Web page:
If you want decorating ideas that won't lose their sparkle over time, simply go back 50 years. In the work of legendary decorator Dorothy Draper, you'll find pure champagne.
Born to upper-crust New York society in 1889, Draper used her social connections to launch a decorating business that got the city's attention.
She decorated floors with overscaled black-and-white checks, covered sofas with oversized cabbage roses and hung huge chandeliers for aerial drama.
She was modern. She was traditional.
And she designed everything from the restaurant at the Metropolitan Museum of Art to the Greenbrier resort in West Virginia to the dream house at the 1964 World's Fair.
Until her death in 1969, Draper was one of the most famous women in America. The subject of a retrospective exhibit at the Museum of the City of New York, Draper and her creative genius also can be seen in a glamorous new coffee-table book, In the Pink: Dorothy Draper - America's Most Fabulous Decorator (Pointed Leaf Press, $95).
Written by her protege, Carleton Varney, who still presides over Dorothy Draper and Co., it offers a fabulous lesson in how to use bold scale and dramatic colors with eye-catching results.
Here are some of Draper's favorite ways to add imagination to life, culled from Varney's book and her own 365 Shortcuts to Home Decorating, copies of which can be found at libraries and on amazon.com.
Don't lack black. Draper considered black and white the ultimate modern color combination. Though she often treated her floors to oversized black and white stripes or checks, she loved the way small doses of these two colors eliminated "the look of the ordinary."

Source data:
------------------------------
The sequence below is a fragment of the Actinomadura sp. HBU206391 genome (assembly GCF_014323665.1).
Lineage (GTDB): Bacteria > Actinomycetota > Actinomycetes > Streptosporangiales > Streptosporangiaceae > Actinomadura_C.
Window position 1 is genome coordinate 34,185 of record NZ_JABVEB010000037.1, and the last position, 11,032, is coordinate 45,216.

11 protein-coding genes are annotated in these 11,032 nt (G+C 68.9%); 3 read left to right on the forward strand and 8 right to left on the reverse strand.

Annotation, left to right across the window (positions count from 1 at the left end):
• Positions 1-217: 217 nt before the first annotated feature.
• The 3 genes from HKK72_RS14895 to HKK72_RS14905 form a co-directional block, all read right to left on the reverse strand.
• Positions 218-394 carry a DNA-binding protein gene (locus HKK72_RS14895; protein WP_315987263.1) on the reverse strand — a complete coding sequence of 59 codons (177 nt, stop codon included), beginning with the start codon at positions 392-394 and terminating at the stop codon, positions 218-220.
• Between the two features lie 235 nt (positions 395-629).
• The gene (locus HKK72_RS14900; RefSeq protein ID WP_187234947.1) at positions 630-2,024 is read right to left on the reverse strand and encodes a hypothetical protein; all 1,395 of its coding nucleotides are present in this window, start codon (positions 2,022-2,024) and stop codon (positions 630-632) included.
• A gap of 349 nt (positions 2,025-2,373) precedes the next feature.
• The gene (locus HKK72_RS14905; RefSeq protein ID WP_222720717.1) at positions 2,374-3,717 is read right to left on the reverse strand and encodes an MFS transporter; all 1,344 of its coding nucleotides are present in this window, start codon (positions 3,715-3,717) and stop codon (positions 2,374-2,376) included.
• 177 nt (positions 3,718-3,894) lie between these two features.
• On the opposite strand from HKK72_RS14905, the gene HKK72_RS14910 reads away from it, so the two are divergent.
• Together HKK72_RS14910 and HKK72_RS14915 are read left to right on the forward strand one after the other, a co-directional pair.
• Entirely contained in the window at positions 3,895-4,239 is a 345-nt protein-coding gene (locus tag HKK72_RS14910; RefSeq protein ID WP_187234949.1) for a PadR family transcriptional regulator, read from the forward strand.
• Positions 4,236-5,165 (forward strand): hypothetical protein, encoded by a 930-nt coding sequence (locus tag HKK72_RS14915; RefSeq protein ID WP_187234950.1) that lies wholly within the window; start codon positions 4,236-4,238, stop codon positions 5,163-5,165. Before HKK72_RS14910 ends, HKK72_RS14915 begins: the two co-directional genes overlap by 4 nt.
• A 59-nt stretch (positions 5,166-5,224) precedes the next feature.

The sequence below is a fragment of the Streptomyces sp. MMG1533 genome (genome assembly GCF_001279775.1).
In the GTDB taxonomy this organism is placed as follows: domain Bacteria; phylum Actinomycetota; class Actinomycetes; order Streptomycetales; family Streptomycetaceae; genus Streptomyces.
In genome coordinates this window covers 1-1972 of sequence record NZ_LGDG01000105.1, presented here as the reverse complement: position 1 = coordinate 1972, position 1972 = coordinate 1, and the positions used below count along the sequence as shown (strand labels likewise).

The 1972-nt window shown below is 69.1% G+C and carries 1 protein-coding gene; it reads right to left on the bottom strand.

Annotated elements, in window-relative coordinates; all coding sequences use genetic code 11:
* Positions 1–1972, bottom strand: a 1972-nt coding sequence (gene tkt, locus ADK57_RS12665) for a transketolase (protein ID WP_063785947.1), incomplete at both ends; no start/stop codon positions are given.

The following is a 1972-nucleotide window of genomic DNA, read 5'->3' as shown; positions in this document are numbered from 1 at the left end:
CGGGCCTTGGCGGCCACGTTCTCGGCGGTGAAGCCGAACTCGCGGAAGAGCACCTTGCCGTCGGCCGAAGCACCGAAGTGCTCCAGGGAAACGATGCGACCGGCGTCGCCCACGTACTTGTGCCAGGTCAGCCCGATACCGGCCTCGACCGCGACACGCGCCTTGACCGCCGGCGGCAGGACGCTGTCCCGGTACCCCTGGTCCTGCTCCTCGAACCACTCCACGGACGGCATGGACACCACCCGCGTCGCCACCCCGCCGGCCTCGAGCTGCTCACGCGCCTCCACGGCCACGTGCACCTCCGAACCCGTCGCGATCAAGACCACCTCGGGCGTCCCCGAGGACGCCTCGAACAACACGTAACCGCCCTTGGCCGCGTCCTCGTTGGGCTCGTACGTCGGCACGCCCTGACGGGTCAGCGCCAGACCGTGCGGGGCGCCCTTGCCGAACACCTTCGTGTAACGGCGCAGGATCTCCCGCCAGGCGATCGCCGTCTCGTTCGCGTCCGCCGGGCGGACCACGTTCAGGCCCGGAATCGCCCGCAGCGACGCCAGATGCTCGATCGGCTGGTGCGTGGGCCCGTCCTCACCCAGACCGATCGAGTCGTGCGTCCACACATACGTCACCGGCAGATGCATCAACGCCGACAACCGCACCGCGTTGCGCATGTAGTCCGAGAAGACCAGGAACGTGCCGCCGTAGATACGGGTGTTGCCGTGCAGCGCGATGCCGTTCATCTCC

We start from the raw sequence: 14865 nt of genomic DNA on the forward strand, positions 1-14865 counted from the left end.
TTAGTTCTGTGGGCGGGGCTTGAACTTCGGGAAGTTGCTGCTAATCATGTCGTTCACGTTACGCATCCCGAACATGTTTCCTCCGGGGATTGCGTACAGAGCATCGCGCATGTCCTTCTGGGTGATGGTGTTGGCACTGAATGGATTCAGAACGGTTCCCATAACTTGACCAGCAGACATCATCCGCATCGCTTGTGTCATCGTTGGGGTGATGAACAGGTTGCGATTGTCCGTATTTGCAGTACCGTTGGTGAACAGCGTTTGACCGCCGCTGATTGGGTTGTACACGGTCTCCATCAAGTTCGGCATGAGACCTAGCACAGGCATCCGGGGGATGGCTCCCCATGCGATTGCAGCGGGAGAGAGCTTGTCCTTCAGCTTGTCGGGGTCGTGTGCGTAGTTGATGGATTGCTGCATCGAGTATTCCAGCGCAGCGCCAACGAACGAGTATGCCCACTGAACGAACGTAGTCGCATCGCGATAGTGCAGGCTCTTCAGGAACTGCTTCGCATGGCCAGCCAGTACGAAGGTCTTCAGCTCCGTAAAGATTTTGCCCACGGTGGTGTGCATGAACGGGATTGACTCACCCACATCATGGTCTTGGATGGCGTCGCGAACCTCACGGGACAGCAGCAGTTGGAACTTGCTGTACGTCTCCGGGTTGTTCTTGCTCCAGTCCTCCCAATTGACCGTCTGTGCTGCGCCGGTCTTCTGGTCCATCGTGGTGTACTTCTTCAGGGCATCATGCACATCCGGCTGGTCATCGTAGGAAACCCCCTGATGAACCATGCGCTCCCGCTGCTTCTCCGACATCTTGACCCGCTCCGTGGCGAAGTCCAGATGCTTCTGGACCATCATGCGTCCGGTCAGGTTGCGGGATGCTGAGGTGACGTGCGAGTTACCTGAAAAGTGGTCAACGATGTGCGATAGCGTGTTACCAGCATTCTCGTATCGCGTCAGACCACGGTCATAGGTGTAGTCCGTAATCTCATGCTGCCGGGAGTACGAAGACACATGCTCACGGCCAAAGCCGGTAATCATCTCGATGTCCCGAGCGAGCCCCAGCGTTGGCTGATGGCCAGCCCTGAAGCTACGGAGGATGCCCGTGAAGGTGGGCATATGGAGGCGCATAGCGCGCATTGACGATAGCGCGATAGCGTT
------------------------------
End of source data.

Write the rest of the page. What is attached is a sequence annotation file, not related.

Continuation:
To layer black into a room, she advocated using black lampshades, black hardware on cabinet doors, ebony-colored clocks - anything that gave a room flashes of black. She even advised using black oilcloth as valance for kitchen windows.
"It looks like patent leather used over crisp gingham check or bandana print cafe curtains," she wrote.
White is a delight. Draper didn't have any patience with housewives who considered white a hard-to-care-for hue.
"One swish of a damp sponge and gone are the telltale fingerprints sticky with jam," she wrote.
To indulge in the delights of white, she suggested white narcissi in a white bowl, white corduroy pillows on a black tweed sofa and white picture frames on plum or dark-colored walls. Draper liked the way white floors set furniture afloat - and how smaller touches of white gave rooms "that snow-capped top-of-the-mountain freshness."
Color should be clear and bright. Draper had no use for dusty blues and "namby-pamby cream." She liked daffodil yellow, tangerine, hyacinth, raspberry, allspice and purple iris. Mix any of these colors with white "and your room will kick up its heels with joy," she wrote.
To figure out what colors work for you, experiment with pillows or vases in bright hues.
"See how these color exclamation points can help punctuate the everyday look of your rooms," she wrote.
Don't be afraid to paint wood. If you've inherited a carved four-poster Italian bed, as did a friend of Draper's, don't feel depressed by the dark and ominous wood. Paint it with flat white paint. And while you're at it, paint the bricks around your fireplace or anything that distracts from the clean, clear spirit of a room.
"There is no correct," insisted Draper.
Have fun with felt. Simple-to-sew (no hemming needed), felt is as chic today as it was in the 1960s. Draper advised using it to cover pillows, mat pictures, transform cornices and even slipcover wastebaskets.
Know what you're about. In Draper's opinion, "no one makes a worse hodgepodge out of a house than a trend-follower. You have to know what you are about."
And that's where Draper was at her best. In her syndicated columns, she fearlessly advised women to trust their instincts, to unlock their creativity and do the very thing Draper had learned to do, without an iota of formal training: Create rooms that sparkle with personality and imagination.
"I believe in doing the thing you feel is right," she wrote. "If it looks right, it is right."
And after half a century, it still is.